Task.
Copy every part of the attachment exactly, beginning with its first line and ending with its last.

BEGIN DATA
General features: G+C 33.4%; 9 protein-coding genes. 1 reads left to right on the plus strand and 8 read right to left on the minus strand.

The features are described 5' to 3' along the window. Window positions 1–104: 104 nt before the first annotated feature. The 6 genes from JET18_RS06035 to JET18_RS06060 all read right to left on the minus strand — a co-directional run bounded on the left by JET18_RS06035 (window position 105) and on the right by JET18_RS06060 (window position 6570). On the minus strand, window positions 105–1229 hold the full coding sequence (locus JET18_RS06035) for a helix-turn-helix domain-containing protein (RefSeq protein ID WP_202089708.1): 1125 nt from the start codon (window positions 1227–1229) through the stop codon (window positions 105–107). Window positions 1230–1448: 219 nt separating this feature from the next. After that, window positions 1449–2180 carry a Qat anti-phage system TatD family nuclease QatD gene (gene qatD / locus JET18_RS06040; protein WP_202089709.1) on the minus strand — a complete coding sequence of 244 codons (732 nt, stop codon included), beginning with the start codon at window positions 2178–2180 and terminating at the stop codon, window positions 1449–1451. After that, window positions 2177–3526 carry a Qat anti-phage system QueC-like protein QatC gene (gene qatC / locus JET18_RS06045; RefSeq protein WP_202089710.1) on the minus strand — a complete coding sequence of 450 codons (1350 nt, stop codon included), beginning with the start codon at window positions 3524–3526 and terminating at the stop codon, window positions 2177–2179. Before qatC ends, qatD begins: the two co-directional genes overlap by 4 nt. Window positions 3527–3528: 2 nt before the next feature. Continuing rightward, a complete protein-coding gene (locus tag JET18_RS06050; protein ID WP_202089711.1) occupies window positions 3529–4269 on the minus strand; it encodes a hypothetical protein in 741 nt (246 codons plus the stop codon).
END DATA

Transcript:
General features: G+C 33.4%; 9 protein-coding genes. 1 reads left to right on the plus strand and 8 read right to left on the minus strand.

The features are described 5' to 3' along the window. Window positions 1–104: 104 nt before the first annotated feature. The 6 genes from JET18_RS06035 to JET18_RS06060 all read right to left on the minus strand — a co-directional run bounded on the left by JET18_RS06035 (window position 105) and on the right by JET18_RS06060 (window position 6570). On the minus strand, window positions 105–1229 hold the full coding sequence (locus JET18_RS06035) for a helix-turn-helix domain-containing protein (RefSeq protein ID WP_202089708.1): 1125 nt from the start codon (window positions 1227–1229) through the stop codon (window positions 105–107). Window positions 1230–1448: 219 nt separating this feature from the next. After that, window positions 1449–2180 carry a Qat anti-phage system TatD family nuclease QatD gene (gene qatD / locus JET18_RS06040; protein WP_202089709.1) on the minus strand — a complete coding sequence of 244 codons (732 nt, stop codon included), beginning with the start codon at window positions 2178–2180 and terminating at the stop codon, window positions 1449–1451. After that, window positions 2177–3526 carry a Qat anti-phage system QueC-like protein QatC gene (gene qatC / locus JET18_RS06045; RefSeq protein WP_202089710.1) on the minus strand — a complete coding sequence of 450 codons (1350 nt, stop codon included), beginning with the start codon at window positions 3524–3526 and terminating at the stop codon, window positions 2177–2179. Before qatC ends, qatD begins: the two co-directional genes overlap by 4 nt. Window positions 3527–3528: 2 nt before the next feature. Continuing rightward, a complete protein-coding gene (locus tag JET18_RS06050; protein ID WP_202089711.1) occupies window positions 3529–4269 on the minus strand; it encodes a hypothetical protein in 741 nt (246 codons plus the stop codon).